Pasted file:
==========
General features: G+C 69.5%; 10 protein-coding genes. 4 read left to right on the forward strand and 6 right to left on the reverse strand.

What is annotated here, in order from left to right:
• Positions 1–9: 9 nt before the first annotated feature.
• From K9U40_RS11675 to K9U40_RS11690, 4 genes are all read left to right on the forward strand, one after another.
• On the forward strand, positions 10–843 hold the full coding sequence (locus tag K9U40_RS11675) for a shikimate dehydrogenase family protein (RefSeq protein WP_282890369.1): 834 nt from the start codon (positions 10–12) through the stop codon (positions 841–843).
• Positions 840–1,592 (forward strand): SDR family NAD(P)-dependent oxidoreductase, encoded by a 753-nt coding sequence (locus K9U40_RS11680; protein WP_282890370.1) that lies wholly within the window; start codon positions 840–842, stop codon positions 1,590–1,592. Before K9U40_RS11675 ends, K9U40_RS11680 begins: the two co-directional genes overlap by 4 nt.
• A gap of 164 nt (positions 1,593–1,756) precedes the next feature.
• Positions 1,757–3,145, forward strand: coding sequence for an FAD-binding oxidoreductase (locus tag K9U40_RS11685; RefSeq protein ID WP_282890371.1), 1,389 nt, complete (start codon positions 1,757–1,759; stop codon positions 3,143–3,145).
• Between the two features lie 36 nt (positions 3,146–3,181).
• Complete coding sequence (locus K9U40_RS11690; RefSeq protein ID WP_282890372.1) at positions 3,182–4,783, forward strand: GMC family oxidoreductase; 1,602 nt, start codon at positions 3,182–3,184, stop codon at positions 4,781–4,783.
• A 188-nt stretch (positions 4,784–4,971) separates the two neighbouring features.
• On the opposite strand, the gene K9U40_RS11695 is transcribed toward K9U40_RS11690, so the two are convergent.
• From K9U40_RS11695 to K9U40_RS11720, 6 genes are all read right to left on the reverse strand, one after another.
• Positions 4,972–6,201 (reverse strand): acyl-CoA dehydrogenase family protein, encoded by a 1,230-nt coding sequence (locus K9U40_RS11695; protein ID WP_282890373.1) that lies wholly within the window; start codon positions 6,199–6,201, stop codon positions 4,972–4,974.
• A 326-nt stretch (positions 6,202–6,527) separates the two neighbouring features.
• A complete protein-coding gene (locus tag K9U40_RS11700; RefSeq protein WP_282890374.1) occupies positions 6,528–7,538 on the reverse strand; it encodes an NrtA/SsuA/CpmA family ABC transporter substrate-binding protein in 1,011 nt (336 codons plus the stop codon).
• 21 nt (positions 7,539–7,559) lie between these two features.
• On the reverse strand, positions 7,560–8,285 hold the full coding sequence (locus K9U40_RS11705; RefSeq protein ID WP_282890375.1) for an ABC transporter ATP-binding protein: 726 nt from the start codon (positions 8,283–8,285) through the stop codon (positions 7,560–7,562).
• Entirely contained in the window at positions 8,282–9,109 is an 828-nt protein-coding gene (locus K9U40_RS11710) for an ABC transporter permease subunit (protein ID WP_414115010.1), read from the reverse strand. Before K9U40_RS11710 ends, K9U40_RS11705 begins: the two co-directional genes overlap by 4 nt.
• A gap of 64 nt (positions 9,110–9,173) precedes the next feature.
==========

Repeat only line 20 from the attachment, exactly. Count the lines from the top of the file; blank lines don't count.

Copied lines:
• A gap of 64 nt (positions 9,110–9,173) precedes the next feature.